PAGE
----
In “Life Without a Soundtrack” I spoke about how integral music is to me. Today I share one of the many songs that my internal DJ plays with some frequency, “Uncle John’s Band”, Grateful Dead, music and lyrics by Jerry Garcia and Robert Hunter, appeared in set lists in 1969, released on Workingman’s Dead, July 14, 1970.
There is a part of me that feels self-conscious writing about this song…a part of me that would rather be writing about a more obscure Grateful Dead song, not this one that is considered by some to be the Dead’s “most accessible song”; not this song considered one of The Rock and Roll Hall of Fame’s 500 Songs that Shaped Rock and Roll; not this song listed in 2001 as 321st (of 365) in the Songs of the Century project list; not this one considered by some to be in the Dead’s Top 10. Why? I don’t really know…just some silly notion that I like to talk about things that might not be so well-known. But oh well, I’m stuck with maybe stating the obvious because this song has been with me since I first heard it in high school when my best friend’s dad brought Workingman’s Dead home one evening when I was visiting. The cover art is still in my memory, I hear the little pop and plastic tear of the clear wrapper coming off, the susurration of the fingernail opening the cardboard sleeve, the sound of the paper sleeve coming off the vinyl, the vinyl quietly placed on the turntable, and the little scritch of the needle as the arm of the record player is set on Side 1, Track 1. The guitar chord strum, the entry of simple percussion, add not quite circular, not quite lilting guitar picking a melody, then the vocals harmonize “Well the first days are the hardest days, don’t you worry anymore…” makes me smile just hearing the memory…
Some of you have probably heard me or seen me quote the odd line from “Uncle John’s Band”. This song speaks to me, sings to me in so many ways, year after year familiar and new and different and true and all at the same time…is that a partial definition for what makes something a classic? It takes me back to me in the ’70s…my 13-button navy surplus pants, my below-the-waist long hair, sometimes with bells braided into microscopic braids framing my face, reading Kerouac, Kesey, Hesse, Heinlein…skipping school to march against the war in Vietnam and freaking out that a march for peace turned into a looting frenzy and even more freaked out to see news crews and to remember that I was wearing a very unusual coat, in an unusual shade of green and feeling the dread that my parents would see that very recognizable coat on the TV news and know what their honor student daughter had been up to that afternoon. Sometimes it is completely new and suits me now, as is. Totally new, but I magically can sing all the words.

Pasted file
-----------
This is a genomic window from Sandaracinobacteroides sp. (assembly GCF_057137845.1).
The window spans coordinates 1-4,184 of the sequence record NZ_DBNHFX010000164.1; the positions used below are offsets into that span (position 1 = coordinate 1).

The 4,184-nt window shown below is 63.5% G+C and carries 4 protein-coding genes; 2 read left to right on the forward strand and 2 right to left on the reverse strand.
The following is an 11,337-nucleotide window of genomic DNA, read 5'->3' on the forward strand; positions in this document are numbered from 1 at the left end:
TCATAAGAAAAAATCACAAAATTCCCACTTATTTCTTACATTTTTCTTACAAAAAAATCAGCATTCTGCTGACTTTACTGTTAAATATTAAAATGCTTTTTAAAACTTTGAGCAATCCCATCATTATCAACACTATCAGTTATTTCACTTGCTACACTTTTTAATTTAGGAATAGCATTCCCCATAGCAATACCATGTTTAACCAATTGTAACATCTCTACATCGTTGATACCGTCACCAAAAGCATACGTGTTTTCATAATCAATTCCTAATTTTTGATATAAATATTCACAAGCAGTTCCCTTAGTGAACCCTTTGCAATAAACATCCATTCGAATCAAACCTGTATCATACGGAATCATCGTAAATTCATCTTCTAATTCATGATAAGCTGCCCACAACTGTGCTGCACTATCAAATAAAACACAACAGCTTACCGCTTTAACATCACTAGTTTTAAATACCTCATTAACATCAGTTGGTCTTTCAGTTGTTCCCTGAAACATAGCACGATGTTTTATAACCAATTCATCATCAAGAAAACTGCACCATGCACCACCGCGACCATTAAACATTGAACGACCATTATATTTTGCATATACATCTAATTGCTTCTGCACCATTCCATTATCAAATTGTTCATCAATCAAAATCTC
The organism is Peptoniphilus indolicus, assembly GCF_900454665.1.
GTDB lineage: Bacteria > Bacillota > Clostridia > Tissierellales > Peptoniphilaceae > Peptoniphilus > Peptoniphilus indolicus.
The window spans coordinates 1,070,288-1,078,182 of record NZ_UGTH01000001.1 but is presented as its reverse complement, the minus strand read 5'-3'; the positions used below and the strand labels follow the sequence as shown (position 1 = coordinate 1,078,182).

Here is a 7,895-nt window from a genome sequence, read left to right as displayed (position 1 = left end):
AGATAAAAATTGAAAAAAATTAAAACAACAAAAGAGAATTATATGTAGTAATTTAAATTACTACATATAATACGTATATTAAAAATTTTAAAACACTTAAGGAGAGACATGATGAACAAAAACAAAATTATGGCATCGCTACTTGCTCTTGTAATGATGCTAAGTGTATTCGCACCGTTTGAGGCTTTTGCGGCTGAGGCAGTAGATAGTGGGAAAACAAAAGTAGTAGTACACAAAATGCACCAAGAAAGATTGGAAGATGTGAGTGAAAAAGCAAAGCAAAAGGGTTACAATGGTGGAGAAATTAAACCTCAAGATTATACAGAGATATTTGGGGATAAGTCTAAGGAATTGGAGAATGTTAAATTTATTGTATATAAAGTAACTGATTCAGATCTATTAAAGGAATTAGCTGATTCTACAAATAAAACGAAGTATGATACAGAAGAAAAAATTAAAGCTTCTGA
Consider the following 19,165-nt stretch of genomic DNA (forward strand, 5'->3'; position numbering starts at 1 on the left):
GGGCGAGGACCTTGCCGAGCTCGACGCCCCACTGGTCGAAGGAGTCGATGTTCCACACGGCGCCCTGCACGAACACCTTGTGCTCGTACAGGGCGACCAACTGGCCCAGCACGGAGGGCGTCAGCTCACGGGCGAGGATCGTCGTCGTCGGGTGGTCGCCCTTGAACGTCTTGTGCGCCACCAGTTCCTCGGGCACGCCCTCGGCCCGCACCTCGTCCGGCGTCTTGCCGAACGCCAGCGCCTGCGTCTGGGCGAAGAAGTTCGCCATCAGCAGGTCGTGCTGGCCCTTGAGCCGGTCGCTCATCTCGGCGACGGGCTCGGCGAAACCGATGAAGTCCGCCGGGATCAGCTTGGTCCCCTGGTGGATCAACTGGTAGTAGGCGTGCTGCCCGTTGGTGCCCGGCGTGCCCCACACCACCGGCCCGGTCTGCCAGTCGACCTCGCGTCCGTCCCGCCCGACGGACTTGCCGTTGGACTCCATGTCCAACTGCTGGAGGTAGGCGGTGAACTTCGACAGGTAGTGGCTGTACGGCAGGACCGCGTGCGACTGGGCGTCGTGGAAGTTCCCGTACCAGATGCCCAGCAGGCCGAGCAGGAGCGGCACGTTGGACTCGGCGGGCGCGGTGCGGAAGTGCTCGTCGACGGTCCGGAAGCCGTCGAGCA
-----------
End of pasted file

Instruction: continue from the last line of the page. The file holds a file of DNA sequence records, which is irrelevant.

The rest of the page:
Phrasing, pacing, harmonies in perfect concert with the lyrics. I would never presume to break it down, analyze. How could I? It resonates. It goes directly to my heart, my gut, my smile and it makes me sing and gives me solace. It is one of the songs that gives me comfort. It lets me feel OK about feeling a little down or angry or dissident or dissonant. It is on my “antidepressant” playlist. I love it for its turbulence and for its optimism.
And talk about first lines that grab you and reel you in:
“Well, the first days are the hardest days, don’t you worry anymore
‘Cause when life looks like easy street, there is danger at your door
Now think this through with me, let me know your mind
Whoa oh, what I want to know is, are you kind?”
The lyrics read well on their own as prose, yet I can’t help but hear them sung. And never as a cover. It is always the Dead I hear in my head. Sometimes it is those first lines, sometimes these with just slightly different timing and harmony:
“It’s the same story the crow told me, it’s the only one he knows
Like the morning sun you come and like the wind you go
Ain’t no time to hate, barely time to wait
Whoa oh, what I want to know, where does the time go?”
It introduced me to a talented poet, James Dickey, a poet I’d heard of but was not familiar with and whom I now admire. I sought him out to read his work “Buckdancer’s Choice” because:
“Now it’s a buck dancer’s choice, my friends, better take my advice
You know all the rules by now and the fire from the ice”
Yeah well, all those accolades and lists I mentioned? Maybe I’m not alone in feeling they are still “playing to the tide”.